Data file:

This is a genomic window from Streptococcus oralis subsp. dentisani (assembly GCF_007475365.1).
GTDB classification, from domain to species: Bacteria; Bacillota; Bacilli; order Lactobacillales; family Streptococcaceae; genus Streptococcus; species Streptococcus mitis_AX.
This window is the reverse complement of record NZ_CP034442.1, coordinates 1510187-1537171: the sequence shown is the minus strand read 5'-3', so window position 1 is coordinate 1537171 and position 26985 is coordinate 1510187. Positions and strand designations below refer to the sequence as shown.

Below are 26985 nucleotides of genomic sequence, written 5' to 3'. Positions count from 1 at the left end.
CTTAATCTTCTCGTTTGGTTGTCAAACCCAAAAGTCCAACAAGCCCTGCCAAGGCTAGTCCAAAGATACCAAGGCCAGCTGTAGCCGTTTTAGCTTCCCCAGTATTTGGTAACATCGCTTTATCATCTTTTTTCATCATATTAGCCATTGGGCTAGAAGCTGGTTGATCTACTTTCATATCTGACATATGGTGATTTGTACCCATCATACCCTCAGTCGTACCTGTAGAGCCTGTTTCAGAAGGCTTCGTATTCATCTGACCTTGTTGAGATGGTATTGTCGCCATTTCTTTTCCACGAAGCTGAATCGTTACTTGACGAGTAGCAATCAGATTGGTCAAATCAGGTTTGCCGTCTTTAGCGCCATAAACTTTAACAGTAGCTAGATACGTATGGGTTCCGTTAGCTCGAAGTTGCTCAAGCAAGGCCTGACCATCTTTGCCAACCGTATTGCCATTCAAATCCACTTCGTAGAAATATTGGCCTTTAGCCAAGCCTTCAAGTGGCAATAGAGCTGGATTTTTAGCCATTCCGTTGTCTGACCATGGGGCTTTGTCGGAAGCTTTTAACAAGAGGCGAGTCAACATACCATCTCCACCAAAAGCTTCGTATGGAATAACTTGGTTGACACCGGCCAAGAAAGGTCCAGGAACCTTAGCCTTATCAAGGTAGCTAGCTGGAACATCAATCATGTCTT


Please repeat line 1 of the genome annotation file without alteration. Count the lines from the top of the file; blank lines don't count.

This is a genomic window from Streptococcus oralis subsp. dentisani (assembly GCF_007475365.1).